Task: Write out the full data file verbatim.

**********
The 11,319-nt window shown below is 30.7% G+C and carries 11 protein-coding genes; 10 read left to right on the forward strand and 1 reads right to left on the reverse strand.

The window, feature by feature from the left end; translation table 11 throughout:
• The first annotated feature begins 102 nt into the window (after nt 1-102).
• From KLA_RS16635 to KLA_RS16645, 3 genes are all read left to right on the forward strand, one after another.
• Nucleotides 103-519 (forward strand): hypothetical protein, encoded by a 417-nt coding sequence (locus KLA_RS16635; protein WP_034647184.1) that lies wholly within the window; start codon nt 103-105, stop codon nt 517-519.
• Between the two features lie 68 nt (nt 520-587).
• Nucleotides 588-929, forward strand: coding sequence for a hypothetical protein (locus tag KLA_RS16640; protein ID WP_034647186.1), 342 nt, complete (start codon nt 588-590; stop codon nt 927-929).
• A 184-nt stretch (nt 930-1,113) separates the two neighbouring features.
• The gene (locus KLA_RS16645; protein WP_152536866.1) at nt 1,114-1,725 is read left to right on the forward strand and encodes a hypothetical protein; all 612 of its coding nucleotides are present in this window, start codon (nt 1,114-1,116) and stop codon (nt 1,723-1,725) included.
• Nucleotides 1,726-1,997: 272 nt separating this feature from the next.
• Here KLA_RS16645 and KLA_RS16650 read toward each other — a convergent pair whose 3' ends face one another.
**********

The 11,319-nt window shown below is 30.7% G+C and carries 11 protein-coding genes; 10 read left to right on the forward strand and 1 reads right to left on the reverse strand.

The window, feature by feature from the left end; translation table 11 throughout:
• The first annotated feature begins 102 nt into the window (after nt 1-102).
• From KLA_RS16635 to KLA_RS16645, 3 genes are all read left to right on the forward strand, one after another.
• Nucleotides 103-519 (forward strand): hypothetical protein, encoded by a 417-nt coding sequence (locus KLA_RS16635; protein WP_034647184.1) that lies wholly within the window; start codon nt 103-105, stop codon nt 517-519.
• Between the two features lie 68 nt (nt 520-587).
• Nucleotides 588-929, forward strand: coding sequence for a hypothetical protein (locus tag KLA_RS16640; protein ID WP_034647186.1), 342 nt, complete (start codon nt 588-590; stop codon nt 927-929).
• A 184-nt stretch (nt 930-1,113) separates the two neighbouring features.
• The gene (locus KLA_RS16645; protein WP_152536866.1) at nt 1,114-1,725 is read left to right on the forward strand and encodes a hypothetical protein; all 612 of its coding nucleotides are present in this window, start codon (nt 1,114-1,116) and stop codon (nt 1,723-1,725) included.
• Nucleotides 1,726-1,997: 272 nt separating this feature from the next.
• Here KLA_RS16645 and KLA_RS16650 read toward each other — a convergent pair whose 3' ends face one another.